Have you heard of asparagine? This is a very common substance found in plants, animals and even humans.
Asparagine is considered a non-essential amino acid. This means that our own organism is capable of producing the asparagine it needs, unlike other compounds chemicals, such as omega 3, for example, an essential substance, which must be ingested daily through food.
- See too:Best sources of omega 3.
This amino acid is responsible for a number of important functions throughout the body at the cell, but its main responsibility is to take care of the health of the central nervous system and the brain.
Many foods from our day to day life are rich in asparagine, so anyone who has a healthy diet should not worry about the symptoms of asparagine deficiency.
Even so, let's talk about the importance of asparagine to our body, what is this substance and what are the richest foods in it that we can find.
But after all, what is asparagine?
Asparagine is a non-essential amino acid that is found in many foods, but our own body is also able to produce it through the liver.
This substance was first discovered and isolated in 1806 by two French chemists who studied asparagus juice - hence the name asparagine. This was the first amino acid isolated in history.
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The presence of asparagine is very common. In food, it is found in all types of protein, be it vegetable or animal. In general, lack of asparagine is not a problem, since in addition to producing large amounts of it, we also consume it daily through our diet.
Asparagine is responsible for some important functions in the central nervous system and tissue but also acts throughout our body, playing the role of creating protein in our cells.
By converting asparagine into aspartic acid, the brain and nervous system gain energy for our metabolism. In addition, asparagine is also responsible for turning some types of amino acids into the liver.
Function of asparagine
Although asparagine does not configure itself as an essential amino acid, it is very important for the proper functioning of the nervous system. So much is that normally the liver is able to produce all the asparagine our body needs and, in general, we do not need to ingest this amino acid through food.
Asparagine acts directly on the nervous system and one of its main functions is to maintain the health of the brain, taking care of the nervous cells and promoting the balance of our emotional health, avoiding excessive nervousness or calm. In addition, this important amino acid has properties that help the body to be more resistant to day-to-day tiredness.
Asparagine is responsible for the metabolism of brain cells and is critical to the proper functioning of nerve cells and also of other cells in our body. In addition to being responsible for the production of protein, it is the asparagine that makes the transport of nitrogen to different parts of the body, metabolizing the ammonia.
What can asparagine deficiency cause?
When the liver does not produce the required level of asparagine and we do not have dietary reserves, the nervousness is rapidly affected and can cause headaches, increased irritability, constant forgetfulness and even depression. In some extreme cases, these symptoms can even lead to psychosis.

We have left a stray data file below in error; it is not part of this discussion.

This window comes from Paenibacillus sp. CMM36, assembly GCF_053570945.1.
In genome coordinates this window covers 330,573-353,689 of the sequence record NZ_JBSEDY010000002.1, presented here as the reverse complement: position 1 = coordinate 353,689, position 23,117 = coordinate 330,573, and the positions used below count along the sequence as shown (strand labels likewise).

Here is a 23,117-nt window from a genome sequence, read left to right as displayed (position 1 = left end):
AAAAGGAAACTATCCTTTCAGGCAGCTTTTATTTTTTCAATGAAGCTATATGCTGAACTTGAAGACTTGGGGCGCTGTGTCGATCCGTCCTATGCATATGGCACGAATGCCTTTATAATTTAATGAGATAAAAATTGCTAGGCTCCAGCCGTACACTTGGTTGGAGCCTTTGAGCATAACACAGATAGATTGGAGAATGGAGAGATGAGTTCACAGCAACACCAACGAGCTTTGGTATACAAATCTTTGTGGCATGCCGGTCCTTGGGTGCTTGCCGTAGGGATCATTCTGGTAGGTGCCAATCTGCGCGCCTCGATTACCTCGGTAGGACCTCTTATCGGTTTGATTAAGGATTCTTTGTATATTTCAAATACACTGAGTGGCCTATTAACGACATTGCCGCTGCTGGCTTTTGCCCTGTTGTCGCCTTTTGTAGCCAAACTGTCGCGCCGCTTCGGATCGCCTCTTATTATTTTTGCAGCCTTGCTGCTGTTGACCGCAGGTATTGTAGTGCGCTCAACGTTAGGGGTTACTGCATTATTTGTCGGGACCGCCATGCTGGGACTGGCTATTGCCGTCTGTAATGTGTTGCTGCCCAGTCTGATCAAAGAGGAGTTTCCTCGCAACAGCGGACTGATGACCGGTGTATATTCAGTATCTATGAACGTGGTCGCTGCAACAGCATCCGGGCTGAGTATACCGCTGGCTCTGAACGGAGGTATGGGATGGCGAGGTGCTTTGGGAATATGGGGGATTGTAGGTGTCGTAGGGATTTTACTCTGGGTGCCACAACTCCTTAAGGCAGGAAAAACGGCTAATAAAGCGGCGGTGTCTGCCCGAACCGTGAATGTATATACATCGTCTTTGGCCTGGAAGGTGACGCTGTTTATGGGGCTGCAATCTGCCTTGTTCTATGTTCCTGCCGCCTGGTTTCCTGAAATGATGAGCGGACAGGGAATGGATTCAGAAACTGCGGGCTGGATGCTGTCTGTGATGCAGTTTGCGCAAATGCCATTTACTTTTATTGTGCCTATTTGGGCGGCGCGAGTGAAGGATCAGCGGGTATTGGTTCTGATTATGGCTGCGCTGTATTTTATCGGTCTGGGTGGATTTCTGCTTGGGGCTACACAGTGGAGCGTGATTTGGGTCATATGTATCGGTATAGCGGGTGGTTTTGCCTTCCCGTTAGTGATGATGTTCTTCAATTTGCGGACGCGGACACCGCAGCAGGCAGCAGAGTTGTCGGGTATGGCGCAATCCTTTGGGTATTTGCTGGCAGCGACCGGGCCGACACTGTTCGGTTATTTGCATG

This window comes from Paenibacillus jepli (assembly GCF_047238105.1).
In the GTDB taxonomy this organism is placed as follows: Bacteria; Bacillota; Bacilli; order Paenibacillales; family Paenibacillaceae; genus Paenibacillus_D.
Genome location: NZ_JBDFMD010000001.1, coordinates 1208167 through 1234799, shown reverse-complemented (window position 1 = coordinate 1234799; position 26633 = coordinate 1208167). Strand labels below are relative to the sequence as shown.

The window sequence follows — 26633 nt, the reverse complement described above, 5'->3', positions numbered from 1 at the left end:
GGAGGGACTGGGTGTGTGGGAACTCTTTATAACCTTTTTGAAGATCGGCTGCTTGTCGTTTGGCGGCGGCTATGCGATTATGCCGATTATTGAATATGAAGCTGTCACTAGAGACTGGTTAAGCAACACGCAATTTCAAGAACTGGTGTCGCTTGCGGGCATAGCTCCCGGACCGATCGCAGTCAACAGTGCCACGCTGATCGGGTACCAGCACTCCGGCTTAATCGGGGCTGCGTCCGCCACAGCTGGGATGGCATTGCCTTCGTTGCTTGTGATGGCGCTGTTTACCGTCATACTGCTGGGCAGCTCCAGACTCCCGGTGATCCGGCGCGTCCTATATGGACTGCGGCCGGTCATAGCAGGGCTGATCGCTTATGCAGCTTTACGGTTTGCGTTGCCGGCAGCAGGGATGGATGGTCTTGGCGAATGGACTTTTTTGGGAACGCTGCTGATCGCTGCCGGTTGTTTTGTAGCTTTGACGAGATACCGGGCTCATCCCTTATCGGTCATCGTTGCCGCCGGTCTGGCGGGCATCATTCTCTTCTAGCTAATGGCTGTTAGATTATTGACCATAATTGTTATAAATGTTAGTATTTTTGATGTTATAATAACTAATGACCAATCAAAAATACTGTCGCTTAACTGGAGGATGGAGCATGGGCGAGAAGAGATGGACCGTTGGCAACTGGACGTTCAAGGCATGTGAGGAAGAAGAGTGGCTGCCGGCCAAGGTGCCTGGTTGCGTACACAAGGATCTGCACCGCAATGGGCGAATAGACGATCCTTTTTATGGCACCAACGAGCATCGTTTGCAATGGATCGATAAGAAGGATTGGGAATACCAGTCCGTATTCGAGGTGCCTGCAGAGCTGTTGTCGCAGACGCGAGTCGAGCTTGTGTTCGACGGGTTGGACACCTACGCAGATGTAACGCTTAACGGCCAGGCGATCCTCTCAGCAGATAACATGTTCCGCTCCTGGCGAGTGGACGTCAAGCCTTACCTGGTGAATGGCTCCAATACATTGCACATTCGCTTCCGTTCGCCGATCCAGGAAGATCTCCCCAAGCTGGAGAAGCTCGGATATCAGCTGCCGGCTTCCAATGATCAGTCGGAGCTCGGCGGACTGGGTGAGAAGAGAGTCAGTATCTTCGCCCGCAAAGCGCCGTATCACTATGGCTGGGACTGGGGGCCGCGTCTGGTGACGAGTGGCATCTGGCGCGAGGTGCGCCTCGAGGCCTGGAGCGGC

In pregnant women, there are reports that asparagine deficiency may be associated with microcephaly.
Can asparagine cause any health problems?
The presence of asparagine itself can not cause any health problems, but it can be harmful when it undergoes a chemical change.
Some amino acids, especially asparagine, may undergo a chemical reaction in the presence of sugars when these elements are heated to more than 120 ° C. This reaction generates a chemical called acrylamide.
- See too:Acrylamide in food - What it is, toxicity, risks and tips.
Acrylamide is also found in the manufacture of some industrialized products, such as cosmetics, paper, glues, cigarette, among others. Some types of treatments to leave drinking water and to clean reuse water also use acrylamide. The foods that most contain this substance are: French fries, white breads, coffee and biscuits.
There are scientific animal studies that associate the absorption of acrylamide with the appearance of tumors and the genetic mutation. However, there is no evidence that it can happen to humans.
Because it is a non-essential amino acid, that is, our own body is able to synthesize this substance, there is no consensus on what the recommended dosage of asparagine per day would be.
However, some experts indicate that people with a healthy diet should ingest it through meals, about, grams of protein per pound to the total weight of a person.
Someone who weighs 65 kilos, for example, should ingest about 52 grams of protein daily to consume the recommended dose of asparagine. In general, people end up ingesting this amount of protein effortlessly, since it is present in dairy, meat, grains, seeds, etc.
Foods rich in asparagine
As an amino acid, asparagine is found in foods rich in protein, be it animal or vegetable. Good sources of asparagine are:
Dairy products, such as milk, cheese, yogurt; Bovine, porcine or chicken meat; Seafood such as shrimp, clams, mollusks and fish; Eggs; Between the vegetables: asparagus, broccoli, cacao and roots, such as potatoes, carrots and onions; Grains, including coffee, wheat and soybean derivatives, and nuts.
Have you ever heard of asparagine and its function in our body? Do you often eat foods rich in substance? Comment below!(3votes, average:, 0of 5)